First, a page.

Prescription drug abuse is causing overdoses and turning regular people into criminals.
Popping painkillers, becoming addicted and then taking extreme measures to get more pills. Prescription drug overdoses now outnumber those of heroin and cocaine combined.
The abuse by young and old is happening everywhere, in Chicago, the suburbs and the rural Midwest, taxing healthcare systems and law enforcement resources and wrecking lives.
David Reveles is a student at Elmhurst College. At age 14, the star wrestler began smoking marijuana and quickly moved on to prescription drugs.
"Six months after my first marijuana use I dabbled into other stuff I don't even remember what I was doing, whatever I could get my hands on," he said.
Reveles struggled through high school, in and out of nine treatment centers
Thanksgiving 2004, an 18-wheeler hit Cheryl Edwards' car. She fractured her neck and soon became addicted to prescription painkillers.
"You take pain pills for a length of time and when you go through withdrawals, that causes pain," she said. "Withdrawals cause pain. So, naturally you're going to think I'm in pain and I need a pain pill.
"When you are desperate like that and you need something, I looked at pills as my life line, I needed them. And I really expected everyone around me to understand that I had to have those to operate, to function."
Edwards says she continually put herself and her family at risk.
"Buying pills from a drug dealer that carried a 9-millimeter to tell everyone about it." She said.
She lost her home. Her marriage fell apart. And her son, Stephen, also became an addict.
It is a common story.
"We're in a culture where we believe taking a pill is the remedy for most things," said David Cohen, Hazelden Clinical Director.
"Much of it starts legitimately," said Jack Riley, special agent in charge of Chicago Field Division. "Where someone seeks medical care, has an injury, has surgery, and begins on that dark road down to addiction."
Riley is the head of the drug enforcement agency in Chicago where 20 percent of federal drug agents working in the Midwest work prescription drug investigations.
During the past year, there were 21 incidents of pharmacy and pain clinic employees suspected of stealing prescription drugs in Cook County; many others go unreported.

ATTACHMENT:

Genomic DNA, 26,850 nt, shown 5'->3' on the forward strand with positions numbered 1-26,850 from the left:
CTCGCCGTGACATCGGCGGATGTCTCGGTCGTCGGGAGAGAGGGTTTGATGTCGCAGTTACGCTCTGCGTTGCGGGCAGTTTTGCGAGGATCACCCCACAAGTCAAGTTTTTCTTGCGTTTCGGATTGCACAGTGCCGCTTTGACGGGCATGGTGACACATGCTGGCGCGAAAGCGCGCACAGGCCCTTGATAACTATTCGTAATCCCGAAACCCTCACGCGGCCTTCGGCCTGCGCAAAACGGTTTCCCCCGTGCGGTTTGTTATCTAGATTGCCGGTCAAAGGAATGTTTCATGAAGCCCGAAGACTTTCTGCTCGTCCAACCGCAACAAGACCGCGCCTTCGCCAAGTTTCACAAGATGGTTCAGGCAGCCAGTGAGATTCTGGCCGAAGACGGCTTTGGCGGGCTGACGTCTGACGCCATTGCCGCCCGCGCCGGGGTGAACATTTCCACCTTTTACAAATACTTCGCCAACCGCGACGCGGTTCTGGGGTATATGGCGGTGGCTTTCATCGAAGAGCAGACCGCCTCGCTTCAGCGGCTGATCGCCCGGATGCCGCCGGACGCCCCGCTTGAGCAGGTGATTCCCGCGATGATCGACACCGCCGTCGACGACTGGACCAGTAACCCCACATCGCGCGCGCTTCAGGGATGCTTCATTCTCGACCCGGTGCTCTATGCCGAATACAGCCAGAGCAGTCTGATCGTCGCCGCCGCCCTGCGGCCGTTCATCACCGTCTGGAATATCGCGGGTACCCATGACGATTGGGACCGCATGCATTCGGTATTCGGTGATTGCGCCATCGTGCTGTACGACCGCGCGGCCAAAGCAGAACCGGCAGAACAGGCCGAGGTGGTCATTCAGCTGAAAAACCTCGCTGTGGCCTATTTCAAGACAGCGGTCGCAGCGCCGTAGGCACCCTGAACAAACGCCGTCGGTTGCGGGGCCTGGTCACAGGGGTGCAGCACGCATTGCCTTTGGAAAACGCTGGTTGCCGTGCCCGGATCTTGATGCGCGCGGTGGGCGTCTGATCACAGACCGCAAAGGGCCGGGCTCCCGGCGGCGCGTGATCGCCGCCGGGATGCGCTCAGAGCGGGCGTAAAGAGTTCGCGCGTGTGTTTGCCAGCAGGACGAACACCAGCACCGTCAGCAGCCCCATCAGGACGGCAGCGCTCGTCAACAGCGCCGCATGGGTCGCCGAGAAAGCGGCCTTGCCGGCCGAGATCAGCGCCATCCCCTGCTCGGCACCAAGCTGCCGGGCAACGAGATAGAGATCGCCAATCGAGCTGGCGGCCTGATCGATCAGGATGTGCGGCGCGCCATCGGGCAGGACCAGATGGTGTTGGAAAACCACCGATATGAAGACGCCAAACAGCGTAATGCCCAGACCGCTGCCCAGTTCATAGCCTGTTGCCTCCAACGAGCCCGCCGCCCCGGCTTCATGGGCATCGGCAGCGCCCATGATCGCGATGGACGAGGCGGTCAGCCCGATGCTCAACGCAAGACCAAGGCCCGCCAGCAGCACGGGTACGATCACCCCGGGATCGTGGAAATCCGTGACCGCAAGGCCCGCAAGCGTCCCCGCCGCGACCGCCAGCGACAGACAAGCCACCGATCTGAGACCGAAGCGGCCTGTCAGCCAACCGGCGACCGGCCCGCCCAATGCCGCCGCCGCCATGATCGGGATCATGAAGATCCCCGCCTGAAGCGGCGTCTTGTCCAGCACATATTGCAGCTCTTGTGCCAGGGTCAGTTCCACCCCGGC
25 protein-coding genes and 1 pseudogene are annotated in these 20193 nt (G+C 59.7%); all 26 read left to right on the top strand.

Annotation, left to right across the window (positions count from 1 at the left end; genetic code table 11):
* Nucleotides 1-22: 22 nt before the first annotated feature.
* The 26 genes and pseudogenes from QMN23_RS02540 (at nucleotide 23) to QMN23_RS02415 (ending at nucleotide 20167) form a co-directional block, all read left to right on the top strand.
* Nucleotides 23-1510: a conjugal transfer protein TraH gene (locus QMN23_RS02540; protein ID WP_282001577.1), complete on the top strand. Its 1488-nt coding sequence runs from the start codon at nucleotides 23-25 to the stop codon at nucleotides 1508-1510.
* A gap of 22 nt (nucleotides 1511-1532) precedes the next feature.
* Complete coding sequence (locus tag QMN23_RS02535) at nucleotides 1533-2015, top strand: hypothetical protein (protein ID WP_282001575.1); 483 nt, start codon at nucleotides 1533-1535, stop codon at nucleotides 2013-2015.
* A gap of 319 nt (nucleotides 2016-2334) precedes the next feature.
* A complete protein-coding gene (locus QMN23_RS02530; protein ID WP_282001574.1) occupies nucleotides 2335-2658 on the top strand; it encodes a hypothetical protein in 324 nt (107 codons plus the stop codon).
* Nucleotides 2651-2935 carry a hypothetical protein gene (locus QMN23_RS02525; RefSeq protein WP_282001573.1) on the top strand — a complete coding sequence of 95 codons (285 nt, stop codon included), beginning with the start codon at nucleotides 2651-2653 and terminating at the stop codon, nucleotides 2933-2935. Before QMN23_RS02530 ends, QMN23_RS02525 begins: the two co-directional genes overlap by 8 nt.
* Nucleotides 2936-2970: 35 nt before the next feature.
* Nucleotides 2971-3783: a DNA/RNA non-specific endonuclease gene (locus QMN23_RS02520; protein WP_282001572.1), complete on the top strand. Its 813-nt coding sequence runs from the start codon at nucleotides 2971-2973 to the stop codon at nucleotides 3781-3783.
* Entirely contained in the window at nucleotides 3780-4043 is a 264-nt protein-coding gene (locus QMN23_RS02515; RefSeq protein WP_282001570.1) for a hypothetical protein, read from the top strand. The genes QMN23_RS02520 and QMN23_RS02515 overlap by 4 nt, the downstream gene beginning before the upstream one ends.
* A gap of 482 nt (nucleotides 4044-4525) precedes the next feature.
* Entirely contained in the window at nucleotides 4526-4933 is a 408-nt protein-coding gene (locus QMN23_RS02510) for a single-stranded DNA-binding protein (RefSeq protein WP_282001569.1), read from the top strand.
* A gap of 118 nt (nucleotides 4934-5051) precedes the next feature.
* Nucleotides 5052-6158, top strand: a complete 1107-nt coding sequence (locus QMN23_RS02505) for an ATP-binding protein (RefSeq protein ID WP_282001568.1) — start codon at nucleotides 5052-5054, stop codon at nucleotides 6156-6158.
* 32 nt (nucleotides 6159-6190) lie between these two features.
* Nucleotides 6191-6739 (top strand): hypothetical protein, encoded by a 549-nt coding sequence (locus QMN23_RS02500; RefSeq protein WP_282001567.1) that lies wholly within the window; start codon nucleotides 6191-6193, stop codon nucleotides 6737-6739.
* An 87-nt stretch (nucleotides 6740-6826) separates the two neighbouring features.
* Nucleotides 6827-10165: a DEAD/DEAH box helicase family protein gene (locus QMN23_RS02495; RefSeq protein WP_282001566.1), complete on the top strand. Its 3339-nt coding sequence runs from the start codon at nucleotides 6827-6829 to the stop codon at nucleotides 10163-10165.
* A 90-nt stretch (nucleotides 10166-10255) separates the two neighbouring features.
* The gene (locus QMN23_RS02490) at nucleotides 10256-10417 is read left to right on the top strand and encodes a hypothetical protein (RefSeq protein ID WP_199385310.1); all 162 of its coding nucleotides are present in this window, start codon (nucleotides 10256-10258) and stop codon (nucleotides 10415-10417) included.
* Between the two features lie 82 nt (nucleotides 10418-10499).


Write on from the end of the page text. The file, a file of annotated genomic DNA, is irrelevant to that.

"We deal quite frequently with pharmacy robberies where they're breaking into pharmacies, going after a specific controlled substance," said Riley. "Oxycontin is one in general, that they know there is a strong need or market value to sell on the street."
It is so bad in New York that police plant GPS trackers in empty "bait bottles" at some pharmacies to track the thieves.
According to the national survey on drug use and health, more than 2.4 million Americans used prescription drugs illegally for the first time in 2010. A third were between the ages of 12 and 17.
"Their kids go into their parents' medicine cabinets and literally take whatever is there, and they take what they can," Cohen said. "And because they're not educated on addiction,their opportunities for overdose and respiratory failure are exorbitant."
"That scares the hell out of me quite frankly," said Riley. "We've seen that all of the way down into junior high and high school and clearly college and the source of that is usually medicine cabinets in their homes."
Authorities say some people are pilfering pills from open houses.
"Real estate agents being concerned, and they should be, about people posing as potential buyers, setting up an appointment to go into a house, to do nothing but go through the medicine cabinet to try to grab those drugs so they can put them on the street for profit," Riley said.
Edwards says she never stole pills to feed her addiction. She has been clean for three and a half years. She remarried her husband and her son, Stephen, is sober now, too.
Reveles says a conversation with his mom saved his life has kept him sober.
"My mom looked into my eyes, and she said, she said, the family is distancing ourselves from you because you don't have much time left, we will not die with you," he said.
Both say they share their experiences hoping to help others struggling with drug dependency.
"You have too much to lose. Get help. And you will be so glad that you did," said Edwards.
"I have been empowered, I have empowered and inspired myself," Reveles said. "The goal now is to go out and empower everyone else, so they can do what I did."
Federal authorities are concerned the Mexican drug cartels will begin producing prescription drugs on their own, which would give street gangs here in Chicago a supply of another illicit drug to sell on the streets. That is something the DEA says it is working hard to prevent.